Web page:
anime dating secrets

Why I don’t tell people I like anime when I first start dating them

When I start dating someone, letting them know that I’m kind of (very, VERY) obsessed with cartoon characters, who battle hardships that I would never begin to imagine in my own mundane life, is not my automatic conversation go-to. It’s […]

When I start dating someone, letting them know that I’m kind of (very, VERY) obsessed with cartoon characters, who battle hardships that I would never begin to imagine in my own mundane life, is not my automatic conversation go-to. It’s like how you wouldn’t let someone know that you were a serial killer before luring them into your house; or cooking for your friends, even though you know that making toast is a struggle. Being an avid anime fan is something that you just don’t disclose right away in case it ends up biting you in the ass. On second thought, maybe I’m doing something wrong when I’m trying to pick up a new potential boyfriend…


anime fan gif


The main issue here is that I am an anime nerd. Yes, I enjoy sitting down to ‘anime and chill’ (not Netflix and chill) so that I can relax after a long day. It’s something about the aesthetic of anime and the outlandish characters that has me swooning like a 16-year-old girl after seeing Justin Bieber’s shirtless body. It’s a release where I get to escape the constraints of reality and my mind can be set free. Like the act of a bookworm being enthralled by the written words in a book, I froth at the subtitles flashing on a screen while a foreign language fills my ears. However, the stigma attached to avid anime watchers, such as myself, when attempting to impress and lure people into a relationship trap doesn’t work very well for these simple reasons:


  1. They think you’re a nerd who still lives at home with his parents (true).
  2. They’ll assume you’re into some weird shit which could attract the wrong crowd (not true).
  3. They might assume that all anime is hentai (subjective).


I’ve dated someone before who assumed that hentai and anime were one in the same. It wasn’t until we sat down and watched Monster Musume together that they believed in their own assumptions fully, being a mistake on my own behalf. A plethora of people who haven’t watched an anime don’t seem to be able to comprehend the mature themes that it can convey through a drawn, animated filter. Their exposure to anime as a medium does not extend beyond cartoon network or Nickelodeon cartoons for kids; either that or the other extremity of the hentai category on Pornhub of fan service anime galore.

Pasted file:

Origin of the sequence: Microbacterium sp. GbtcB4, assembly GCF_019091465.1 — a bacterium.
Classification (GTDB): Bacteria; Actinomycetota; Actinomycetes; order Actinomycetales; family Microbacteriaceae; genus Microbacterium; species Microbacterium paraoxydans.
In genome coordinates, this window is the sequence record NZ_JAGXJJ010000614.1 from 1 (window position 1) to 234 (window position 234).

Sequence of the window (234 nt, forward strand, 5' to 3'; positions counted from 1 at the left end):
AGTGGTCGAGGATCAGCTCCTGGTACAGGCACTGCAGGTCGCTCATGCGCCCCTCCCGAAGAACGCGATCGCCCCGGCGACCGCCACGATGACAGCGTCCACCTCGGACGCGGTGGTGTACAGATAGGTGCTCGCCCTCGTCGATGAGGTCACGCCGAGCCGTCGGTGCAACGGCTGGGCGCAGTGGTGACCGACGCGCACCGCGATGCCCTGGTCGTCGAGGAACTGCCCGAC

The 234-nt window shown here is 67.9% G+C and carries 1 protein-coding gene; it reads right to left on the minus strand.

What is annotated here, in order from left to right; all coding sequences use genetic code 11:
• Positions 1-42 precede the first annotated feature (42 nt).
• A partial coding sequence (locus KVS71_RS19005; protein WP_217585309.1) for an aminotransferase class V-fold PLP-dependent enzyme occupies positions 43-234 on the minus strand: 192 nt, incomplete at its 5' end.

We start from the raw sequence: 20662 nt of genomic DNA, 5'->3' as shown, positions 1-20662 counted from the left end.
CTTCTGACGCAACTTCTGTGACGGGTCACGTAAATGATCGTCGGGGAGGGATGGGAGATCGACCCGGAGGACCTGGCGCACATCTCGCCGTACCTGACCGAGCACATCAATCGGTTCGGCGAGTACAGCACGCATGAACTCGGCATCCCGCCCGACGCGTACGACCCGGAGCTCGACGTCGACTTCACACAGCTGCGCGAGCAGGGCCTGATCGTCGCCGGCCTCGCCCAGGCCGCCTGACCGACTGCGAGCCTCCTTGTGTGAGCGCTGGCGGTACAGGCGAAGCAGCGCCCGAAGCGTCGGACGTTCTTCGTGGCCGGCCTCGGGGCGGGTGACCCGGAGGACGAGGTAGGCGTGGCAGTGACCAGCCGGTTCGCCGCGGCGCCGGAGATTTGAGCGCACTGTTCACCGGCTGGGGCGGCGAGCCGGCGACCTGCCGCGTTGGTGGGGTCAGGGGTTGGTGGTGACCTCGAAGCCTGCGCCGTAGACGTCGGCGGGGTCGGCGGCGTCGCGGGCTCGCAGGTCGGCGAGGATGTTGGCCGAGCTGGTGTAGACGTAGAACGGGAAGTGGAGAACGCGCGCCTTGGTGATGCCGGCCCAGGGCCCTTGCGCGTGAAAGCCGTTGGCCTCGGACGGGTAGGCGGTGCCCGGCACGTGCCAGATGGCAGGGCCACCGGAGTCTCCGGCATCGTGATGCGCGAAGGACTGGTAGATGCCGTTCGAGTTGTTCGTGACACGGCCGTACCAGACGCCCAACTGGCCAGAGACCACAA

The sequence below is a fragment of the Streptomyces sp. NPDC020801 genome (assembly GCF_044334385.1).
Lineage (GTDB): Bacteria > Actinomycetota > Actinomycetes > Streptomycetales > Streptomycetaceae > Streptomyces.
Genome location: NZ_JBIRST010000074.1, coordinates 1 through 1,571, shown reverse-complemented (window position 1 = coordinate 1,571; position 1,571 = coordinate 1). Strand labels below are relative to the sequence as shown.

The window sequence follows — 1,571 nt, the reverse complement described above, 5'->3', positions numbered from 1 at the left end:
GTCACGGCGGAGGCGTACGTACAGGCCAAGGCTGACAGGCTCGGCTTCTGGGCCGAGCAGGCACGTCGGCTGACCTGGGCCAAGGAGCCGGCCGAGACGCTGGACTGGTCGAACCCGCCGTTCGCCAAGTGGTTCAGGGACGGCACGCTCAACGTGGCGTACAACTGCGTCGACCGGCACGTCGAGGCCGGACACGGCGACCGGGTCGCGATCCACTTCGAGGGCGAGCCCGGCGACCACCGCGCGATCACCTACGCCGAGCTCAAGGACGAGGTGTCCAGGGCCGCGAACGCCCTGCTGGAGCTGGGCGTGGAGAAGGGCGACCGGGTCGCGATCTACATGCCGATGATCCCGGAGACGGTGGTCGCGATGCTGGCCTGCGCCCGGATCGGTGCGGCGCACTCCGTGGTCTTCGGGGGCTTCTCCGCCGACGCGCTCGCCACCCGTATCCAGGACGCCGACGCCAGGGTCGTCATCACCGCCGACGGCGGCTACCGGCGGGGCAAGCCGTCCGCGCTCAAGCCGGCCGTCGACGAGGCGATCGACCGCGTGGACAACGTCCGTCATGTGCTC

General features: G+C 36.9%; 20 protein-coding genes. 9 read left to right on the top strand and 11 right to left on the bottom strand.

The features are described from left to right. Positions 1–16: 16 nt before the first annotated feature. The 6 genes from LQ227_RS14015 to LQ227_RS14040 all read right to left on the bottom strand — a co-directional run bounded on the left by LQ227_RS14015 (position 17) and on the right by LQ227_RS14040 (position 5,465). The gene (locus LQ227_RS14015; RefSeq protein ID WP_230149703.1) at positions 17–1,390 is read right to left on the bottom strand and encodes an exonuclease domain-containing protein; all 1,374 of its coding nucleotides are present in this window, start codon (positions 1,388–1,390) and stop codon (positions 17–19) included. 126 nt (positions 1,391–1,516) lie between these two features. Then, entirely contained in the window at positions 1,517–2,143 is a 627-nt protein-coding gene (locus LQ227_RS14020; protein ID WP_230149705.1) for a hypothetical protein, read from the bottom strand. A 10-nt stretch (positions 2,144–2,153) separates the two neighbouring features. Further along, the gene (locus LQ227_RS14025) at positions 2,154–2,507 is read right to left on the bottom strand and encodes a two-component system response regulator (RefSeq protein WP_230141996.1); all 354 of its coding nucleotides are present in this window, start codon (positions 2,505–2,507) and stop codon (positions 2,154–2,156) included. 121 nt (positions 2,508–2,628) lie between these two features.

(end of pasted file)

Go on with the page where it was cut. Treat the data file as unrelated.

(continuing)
anime lewd


There is a deeply ingrained stigma in our western society which struggles with the idea of embracing the ‘weird’ or ‘different’ with what media we consume and enjoy. Hentai being mistaken for all anime adds a perception of perversion to an individual, which doesn’t help your image on a first date and adds a weird layer of sub-context in the way that you communicate with people. The only looming allusion to western culture cartoons that I can make is a correlation between South Park and The Simpsons to anime with these animated mediums only being mature comedies while Japanese style anime’s are multifaceted experiences. According to The Artifice, American style “adult animation is infamous for being full of crude provocateurs, and the worst of the works belonging to that group failed to develop an identity beyond embodying the aforementioned crudity.” (Source). A lack of complex ideas propagates the stigma which cripples the perception of animation from westerners with the entertainment industry refraining from being an enemy or an ally in this context. Without an animated hero to lead narratives, who encompasses a truly thought-provoking experience for the misanthropic older audience, nothing will change their perception of such a well-loved and (sometimes) wholesome medium.


I cannot neglect the brilliant Avatar: The Last Airbender series and the way it has changed western animation for the better. However, the impact of this series has not broken through the sheer cliffs representing walls that our society has erected to keep out foreign ideas and culture. People will always resist the urge for change, it is in a human’s nature to attack things which they do not recognise and perceive accordingly. Surprisingly when going out on a first date, I don’t want to be attacked for my hobbies.


anime hobby


Keeping such a secret from those who I date isn’t a bad thing in my mind, but these people should be liking me for me. This has me at a crossroads of “they should like me if I like anime or not” and “if they think anime is stupid, I’ll be read to filth and my lonely ass will never get a date again”. In my mind, it’s really that simple; my life as an overdramatic kind of Broadway theatre musical. Coming soon, The Ever-Impending Doom of My Future, playing at anywhere you may find me, most likely in my home, alone. Even if I do bring someone home, they’ll find out almost immediately from either my figurine collection (my anime waifu’s for laifu), the posters that line my walls (yes, okay, not attractive, I get it) or my weeaboo like tendencies (I will say itadakimasu before every meal and there is nothing that you can do to stop me).


anime nichijou goat slam


It’s a circle of singleness enrapturing me for all eternity, with my waifu figurines always having the same smiling faces, full of malicious intent to ensure that I remain alone for the rest of my life. The reason I don’t tell people I enjoy watching anime is because I’m scared of their reaction toward me because I know I will ruin my first impression. If I’m not already a strange, curly haired wog boy, what’s to say that adding ‘anime-watcher’ to that label will change my luck. I guess I could pretend I only enjoy Ghibli films because all the basic white girls LOVE them.


Or, I could just stay single forever, which is an idea I’m coming to terms with.


Feature Image.